Commercial Banking Scams

In the previous articles, we have already seen why commercial banking is considered to be very risky. We have also seen some of the errors which led to huge banking losses for related commercial banks. However, those cases involved negligent mistakes.

It is possible that in some cases, the mistakes may not be caused due to negligence. It is completely possible for a group of people to collude and deliberately pull off scams on commercial banks.

These commercial bank scams have happened on a small scale in various parts of the world. However, these same scams happened on a very large scale in India. Within the past decade, the Indian commercial banking system was rocked by two very different commercial banking scams.

It is important for a student of commercial banking to have a basic understanding of how these scams were perpetrated so that systems can be built which prevent the reoccurrence of such scams in the future. In this article, we will have a look at the two biggest scams which were executed using different methods.

1. Nirav Modi Scam

The Nirav Modi scam is named after Nirav Modi, the billionaire jeweller who is believed to be the mastermind of this scam.

Nirav Modi colluded with junior-level bank employees and used a loophole in the technological system of the bank to siphon off more than $1.7 billion from commercial banks. The biggest loser was Punjab National Bank (PNB) which was the second largest public sector commercial bank in India.

  1. Collusion with Employees: The Nirav Modi fraud was an inside job. It could not have been executed without the support of junior-level bank employees.

    Nirav Modi bribed the junior-level bank employees so that they create a letter of undertaking (LoU) in his favour without taking any collateral. This meant that when Nirav Modi was transacting, the payments were being made by Punjab National Bank without having any recourse to collateral or guarantee from Nirav Modi. As a result, when these transactions failed, the bank had no collateral which they could seize to make good their losses. The end result was that the bank was left holding non-performing assets with no way to recover them.

  2. Technological Cause: The Nirav Modi fraud could have been prevented by the use of technology. One of the main reasons for the fraud is that the SWIFT system i.e. the system which banks used to interact with other banks was not integrated with the bank’s internal systems.

    Hence, bank officers were able to instruct external parties to honor the LOUs issued on behalf of the bank without having any approvals to issue the LOUs on the bank’s internal system. If the internal and external systems were fully integrated, this fraud would not have been possible.

2. ABG Shipyard Scam

The Nirav Modi scam was the biggest commercial banking scam in India for a small period of two to three years. Soon it was overshadowed by the ABG shipyard scam which was almost double in its magnitude. The ABG shipyard led to a loss of $3.5 billion to a consortium of banks in India. This fraud was perpetrated in a different manner compared to the Nirav Modi scam.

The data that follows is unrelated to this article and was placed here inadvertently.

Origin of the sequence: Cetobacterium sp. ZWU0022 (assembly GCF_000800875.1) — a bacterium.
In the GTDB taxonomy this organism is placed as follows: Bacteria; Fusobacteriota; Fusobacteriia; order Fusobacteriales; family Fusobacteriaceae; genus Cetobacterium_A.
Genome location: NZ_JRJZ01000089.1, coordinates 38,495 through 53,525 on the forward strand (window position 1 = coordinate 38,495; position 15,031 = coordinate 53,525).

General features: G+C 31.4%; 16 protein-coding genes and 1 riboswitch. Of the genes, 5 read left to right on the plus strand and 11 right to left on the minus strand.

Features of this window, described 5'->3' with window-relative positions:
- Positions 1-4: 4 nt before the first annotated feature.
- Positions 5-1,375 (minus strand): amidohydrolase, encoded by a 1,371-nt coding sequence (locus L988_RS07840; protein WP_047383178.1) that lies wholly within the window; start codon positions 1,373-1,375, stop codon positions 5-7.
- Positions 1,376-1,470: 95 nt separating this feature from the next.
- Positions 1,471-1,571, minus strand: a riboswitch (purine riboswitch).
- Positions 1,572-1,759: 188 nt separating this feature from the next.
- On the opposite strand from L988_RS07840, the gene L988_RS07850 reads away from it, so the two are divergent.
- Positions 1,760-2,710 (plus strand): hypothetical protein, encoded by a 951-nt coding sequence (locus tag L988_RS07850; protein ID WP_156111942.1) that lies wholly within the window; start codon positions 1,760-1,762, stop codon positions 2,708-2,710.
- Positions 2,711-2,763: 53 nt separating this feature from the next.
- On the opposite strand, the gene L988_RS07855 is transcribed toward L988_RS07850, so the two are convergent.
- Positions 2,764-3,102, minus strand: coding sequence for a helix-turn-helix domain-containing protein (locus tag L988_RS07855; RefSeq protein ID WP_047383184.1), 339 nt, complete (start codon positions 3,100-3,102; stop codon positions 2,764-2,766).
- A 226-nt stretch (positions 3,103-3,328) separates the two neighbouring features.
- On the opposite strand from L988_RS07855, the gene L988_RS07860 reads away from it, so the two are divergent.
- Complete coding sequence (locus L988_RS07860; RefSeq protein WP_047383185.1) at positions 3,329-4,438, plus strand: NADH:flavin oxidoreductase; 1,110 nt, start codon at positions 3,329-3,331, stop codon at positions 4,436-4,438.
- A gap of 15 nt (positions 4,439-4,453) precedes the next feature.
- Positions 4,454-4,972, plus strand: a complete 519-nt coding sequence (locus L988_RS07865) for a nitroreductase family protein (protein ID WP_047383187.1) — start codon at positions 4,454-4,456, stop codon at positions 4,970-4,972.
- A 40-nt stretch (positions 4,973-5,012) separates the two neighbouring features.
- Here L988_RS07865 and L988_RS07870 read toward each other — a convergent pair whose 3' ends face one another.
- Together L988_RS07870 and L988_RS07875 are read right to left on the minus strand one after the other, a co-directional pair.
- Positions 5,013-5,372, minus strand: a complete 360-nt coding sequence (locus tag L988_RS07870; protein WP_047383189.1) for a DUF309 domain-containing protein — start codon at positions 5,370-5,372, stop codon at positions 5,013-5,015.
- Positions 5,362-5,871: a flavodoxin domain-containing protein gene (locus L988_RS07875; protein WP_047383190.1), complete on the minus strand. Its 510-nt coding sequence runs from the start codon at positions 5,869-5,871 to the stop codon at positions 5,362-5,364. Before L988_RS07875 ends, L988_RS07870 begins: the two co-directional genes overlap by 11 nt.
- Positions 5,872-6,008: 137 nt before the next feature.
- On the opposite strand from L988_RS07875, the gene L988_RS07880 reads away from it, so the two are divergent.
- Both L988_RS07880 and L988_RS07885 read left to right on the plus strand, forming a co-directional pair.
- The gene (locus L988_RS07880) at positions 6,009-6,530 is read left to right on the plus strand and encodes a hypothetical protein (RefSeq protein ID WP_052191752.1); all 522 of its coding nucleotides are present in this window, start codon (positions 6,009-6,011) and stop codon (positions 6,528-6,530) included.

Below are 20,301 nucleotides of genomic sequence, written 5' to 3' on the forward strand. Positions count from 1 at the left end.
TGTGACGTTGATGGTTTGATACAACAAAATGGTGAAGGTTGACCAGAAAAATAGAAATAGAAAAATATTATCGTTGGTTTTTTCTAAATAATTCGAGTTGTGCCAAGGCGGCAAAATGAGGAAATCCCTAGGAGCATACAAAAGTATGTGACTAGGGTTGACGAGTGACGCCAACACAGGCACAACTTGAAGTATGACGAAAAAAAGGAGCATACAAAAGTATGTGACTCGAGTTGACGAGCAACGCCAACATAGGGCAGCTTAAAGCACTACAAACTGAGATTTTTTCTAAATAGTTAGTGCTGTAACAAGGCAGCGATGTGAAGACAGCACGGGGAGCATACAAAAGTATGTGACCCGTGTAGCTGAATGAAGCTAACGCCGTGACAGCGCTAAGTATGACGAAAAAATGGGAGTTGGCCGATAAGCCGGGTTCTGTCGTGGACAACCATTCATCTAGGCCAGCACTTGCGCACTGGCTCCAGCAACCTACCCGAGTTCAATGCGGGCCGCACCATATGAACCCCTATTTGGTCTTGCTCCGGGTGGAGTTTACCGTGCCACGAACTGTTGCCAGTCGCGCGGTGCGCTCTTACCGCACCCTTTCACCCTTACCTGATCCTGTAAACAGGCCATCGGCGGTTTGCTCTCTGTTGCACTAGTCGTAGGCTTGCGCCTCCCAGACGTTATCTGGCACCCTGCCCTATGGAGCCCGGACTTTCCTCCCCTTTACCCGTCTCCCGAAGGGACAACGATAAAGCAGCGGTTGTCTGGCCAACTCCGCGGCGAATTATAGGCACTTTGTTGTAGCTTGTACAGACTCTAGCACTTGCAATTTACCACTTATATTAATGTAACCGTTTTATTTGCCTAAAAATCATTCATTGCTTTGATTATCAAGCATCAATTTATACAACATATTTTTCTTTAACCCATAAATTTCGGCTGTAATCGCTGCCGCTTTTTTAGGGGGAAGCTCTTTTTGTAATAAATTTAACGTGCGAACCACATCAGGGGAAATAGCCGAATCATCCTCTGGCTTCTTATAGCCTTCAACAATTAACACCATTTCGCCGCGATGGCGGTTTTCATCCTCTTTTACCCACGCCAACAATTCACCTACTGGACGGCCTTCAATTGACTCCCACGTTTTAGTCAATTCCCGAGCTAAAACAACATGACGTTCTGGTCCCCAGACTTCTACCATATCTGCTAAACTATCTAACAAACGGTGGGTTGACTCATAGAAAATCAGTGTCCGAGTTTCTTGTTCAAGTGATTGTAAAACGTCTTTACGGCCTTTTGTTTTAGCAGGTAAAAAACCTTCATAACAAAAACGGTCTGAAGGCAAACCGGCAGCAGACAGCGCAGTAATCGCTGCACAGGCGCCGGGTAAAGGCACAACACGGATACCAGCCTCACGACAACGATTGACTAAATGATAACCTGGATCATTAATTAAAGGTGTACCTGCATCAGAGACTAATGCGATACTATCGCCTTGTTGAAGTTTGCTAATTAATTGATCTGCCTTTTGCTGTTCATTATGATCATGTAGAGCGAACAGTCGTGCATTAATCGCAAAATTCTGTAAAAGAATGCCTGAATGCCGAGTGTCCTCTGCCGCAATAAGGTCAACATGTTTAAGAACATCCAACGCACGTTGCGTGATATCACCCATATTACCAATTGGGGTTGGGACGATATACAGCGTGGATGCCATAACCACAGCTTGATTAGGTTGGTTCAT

Also, ABG shipyard scam led to losses for a lot of private sector banks which was different as compared to the Nirav Modi scam.

  1. Diversion of Funds: The ABG shipyard scam was not an inside job. Instead, it was a corporation that was using complicated accounting techniques and taking advantage of lax regulatory procedures to siphon off huge amounts of money.

    The ABG shipyard scam happened as commercial banks lent money to the borrower for one purpose. However, it was siphoned off and used for a completely different purpose. Forensic accounting has revealed that ABG Shipyard created more than 98 different companies for the purpose of siphoning money to offshore locations.

  2. Related Party Transactions: The ABG Shipyard scam was executed by creating a huge web of complicated transactions. ABG shipyard lent out the money to various shell companies from where it siphoned off to several related party companies. The end result was that the owners of ABG Shipyard ended up misappropriating the money which was used to buy personal properties. These properties never showed up on the accounting books of the main company. Hence, this was a clear case of embezzlement of funds and criminal breach of trust.

  3. Evergreening of Loans: The magnitude of the fraud became so big because of the fact that ABG shipyard was able to pressurize the commercial banks to issue more loans. The financial situation of ABG shipyard had started to go bad a few years before the scam broke out.

    However, banks were compelled to issue more loans in order to be able to serve their earlier investments. This was done intentionally by ABG Shipyard and is commonly known as the evergreening of loans. The end result was that a wide variety of banks had lost a lot of money before the scam came to light.

From this article, it is clear that commercial banking is fraught with a very high risk of scams.

The business processes, as well as the technological systems, are complicated and there is always a chance that even a small loophole will cost the commercial bank billions of dollars. These two case studies can be considered to be a benchmark while building technological systems as well as regulatory systems in order to prevent such frauds.

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Commercial Banking